Teaching Disciplinary Literacy In Social Studies

Disciplinary literacy and content area literacy have been buzz words around education.  It’s hard to pick apart the two but I have been trying to focus on teaching disciplinary literacy, focusing on specific skills to read in different subject areas.  I have found some pros and cons.


Number one, I am not a scientist.  I can make educated guesses about what it means to read science texts in a specific science way, but I sort of feel like I am shooting in the dark.

I find it easier to teach disciplinary writing than reading!  Especially since a lot of our reading in science and social studies is the teacher reading aloud to the students.


Students connect with the texts when they think of themselves as reading like a historian or a scientist.

I feel like I am giving students a much needed skill set as we are practicing reading.

Does anyone have any solutions for my cons?

Below is a link that I used to jump in and look at primary sources during social studies.  Our NC Social Studies Standard says that we are to compare various interpretations of the same time period using different primary sources such as photographs.

Doing a little research, I stumbled upon this great lesson put together by the Tenement Museum.  The lesson has students looking at primary sources as clues about a person’s life.  They look at a postcard, a ship manifest, a photo of a building, and a family photograph.  The lesson provides probing questions to get the students to read these sources like historians.

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After seeing this lesson I feel like I have a better understanding of how to construct my own lesson.  As a teacher, sometimes just like students, we need to see some appropriate examples to help us run with our own creativity!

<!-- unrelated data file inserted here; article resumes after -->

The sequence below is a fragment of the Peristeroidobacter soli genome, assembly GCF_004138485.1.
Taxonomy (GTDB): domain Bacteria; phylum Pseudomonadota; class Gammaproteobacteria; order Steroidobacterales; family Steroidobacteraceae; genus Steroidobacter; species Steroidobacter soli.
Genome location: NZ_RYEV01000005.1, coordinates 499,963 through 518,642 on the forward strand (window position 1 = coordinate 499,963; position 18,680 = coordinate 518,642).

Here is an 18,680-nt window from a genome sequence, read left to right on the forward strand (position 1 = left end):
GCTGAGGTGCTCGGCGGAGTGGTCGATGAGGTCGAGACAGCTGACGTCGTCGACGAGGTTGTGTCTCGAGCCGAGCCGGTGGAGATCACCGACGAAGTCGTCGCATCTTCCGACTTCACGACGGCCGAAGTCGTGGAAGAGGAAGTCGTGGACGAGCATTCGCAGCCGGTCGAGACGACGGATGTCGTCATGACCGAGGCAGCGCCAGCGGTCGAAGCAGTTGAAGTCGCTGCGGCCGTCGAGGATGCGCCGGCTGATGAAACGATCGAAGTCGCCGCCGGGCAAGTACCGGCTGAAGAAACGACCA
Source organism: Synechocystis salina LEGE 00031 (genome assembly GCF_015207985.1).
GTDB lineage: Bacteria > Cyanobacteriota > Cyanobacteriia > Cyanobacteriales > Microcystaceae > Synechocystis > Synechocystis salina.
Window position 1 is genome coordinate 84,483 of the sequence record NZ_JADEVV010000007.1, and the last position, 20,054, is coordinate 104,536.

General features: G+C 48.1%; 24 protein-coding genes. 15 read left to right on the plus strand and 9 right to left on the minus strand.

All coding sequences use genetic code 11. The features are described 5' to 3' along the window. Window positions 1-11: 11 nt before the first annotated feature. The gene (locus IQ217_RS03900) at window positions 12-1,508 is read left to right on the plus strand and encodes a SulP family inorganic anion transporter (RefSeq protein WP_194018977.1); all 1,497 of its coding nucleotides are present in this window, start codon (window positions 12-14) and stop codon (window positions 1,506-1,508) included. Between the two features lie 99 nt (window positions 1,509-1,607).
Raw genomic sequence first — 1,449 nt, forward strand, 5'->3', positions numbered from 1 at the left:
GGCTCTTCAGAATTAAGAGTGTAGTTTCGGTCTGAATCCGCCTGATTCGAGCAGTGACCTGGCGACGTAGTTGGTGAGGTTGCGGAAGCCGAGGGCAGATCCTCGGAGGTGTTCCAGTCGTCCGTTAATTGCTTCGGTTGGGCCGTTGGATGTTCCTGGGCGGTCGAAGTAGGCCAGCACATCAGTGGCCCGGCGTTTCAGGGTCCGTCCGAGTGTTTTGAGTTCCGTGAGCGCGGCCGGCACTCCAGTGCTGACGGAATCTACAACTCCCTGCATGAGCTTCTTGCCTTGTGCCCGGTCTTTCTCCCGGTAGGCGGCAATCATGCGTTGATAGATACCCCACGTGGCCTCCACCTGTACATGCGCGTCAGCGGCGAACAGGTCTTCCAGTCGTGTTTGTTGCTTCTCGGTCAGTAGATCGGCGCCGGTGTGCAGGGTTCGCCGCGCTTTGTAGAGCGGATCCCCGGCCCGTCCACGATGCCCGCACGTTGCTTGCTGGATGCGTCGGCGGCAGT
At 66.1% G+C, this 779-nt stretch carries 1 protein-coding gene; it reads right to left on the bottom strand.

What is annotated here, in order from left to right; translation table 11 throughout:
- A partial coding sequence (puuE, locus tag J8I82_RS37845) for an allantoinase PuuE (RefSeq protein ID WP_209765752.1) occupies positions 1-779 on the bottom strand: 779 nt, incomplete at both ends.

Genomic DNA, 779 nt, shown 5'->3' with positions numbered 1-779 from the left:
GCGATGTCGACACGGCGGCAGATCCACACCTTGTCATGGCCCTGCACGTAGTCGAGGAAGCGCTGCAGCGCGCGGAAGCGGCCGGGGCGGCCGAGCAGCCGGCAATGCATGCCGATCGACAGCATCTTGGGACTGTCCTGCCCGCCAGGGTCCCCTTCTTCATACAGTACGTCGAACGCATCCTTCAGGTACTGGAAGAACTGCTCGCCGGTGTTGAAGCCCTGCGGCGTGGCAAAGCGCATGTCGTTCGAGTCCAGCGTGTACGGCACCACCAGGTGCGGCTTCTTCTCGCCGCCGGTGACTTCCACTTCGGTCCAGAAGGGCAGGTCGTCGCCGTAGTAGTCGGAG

I am also a fan of using the NC Museum of History artifact boxes.  You can fill out a request form at the link above.  These are really great to have students explore artifacts and gather information about people during a certain time period in history!  They also come with probing questions, lesson plans, and recording sheets.

I have found that it is much easier to teach a child at the early elementary level to “read like a historian” when they are analyzing and studying primary sources.  First off, that’s what actual historians do and second off they are figuring out the facts for themselves from the actual source.  Using critical literacy while reading secondary sources is very important and I feel that it does play a role in “reading like a historian.”  When we read secondary sources for research, I am constantly trying to get kids to understand that we are only reading one side of the story.  Often times I try to ask questions like, whose story are we missing.  Some students are very intuitive to this and catch on very quickly.  Today in fact we were learning about ancestors and we watched a clip about explorers and settlers and I had a student say “and yes sometimes settlers took over land even when people already lived there.”  I told the child “YES! and that poses a little bit of a problem doesn’t it?”  The best part is that the student responded “that’s a BIG problem if you ask me.”  Critical literacy!

For me this is a growing process and I am certainly trying to figure out what this looks like in other areas of social studies besides history.  If you know of any additional resources to use to find primary source lessons, please leave a comment alone.

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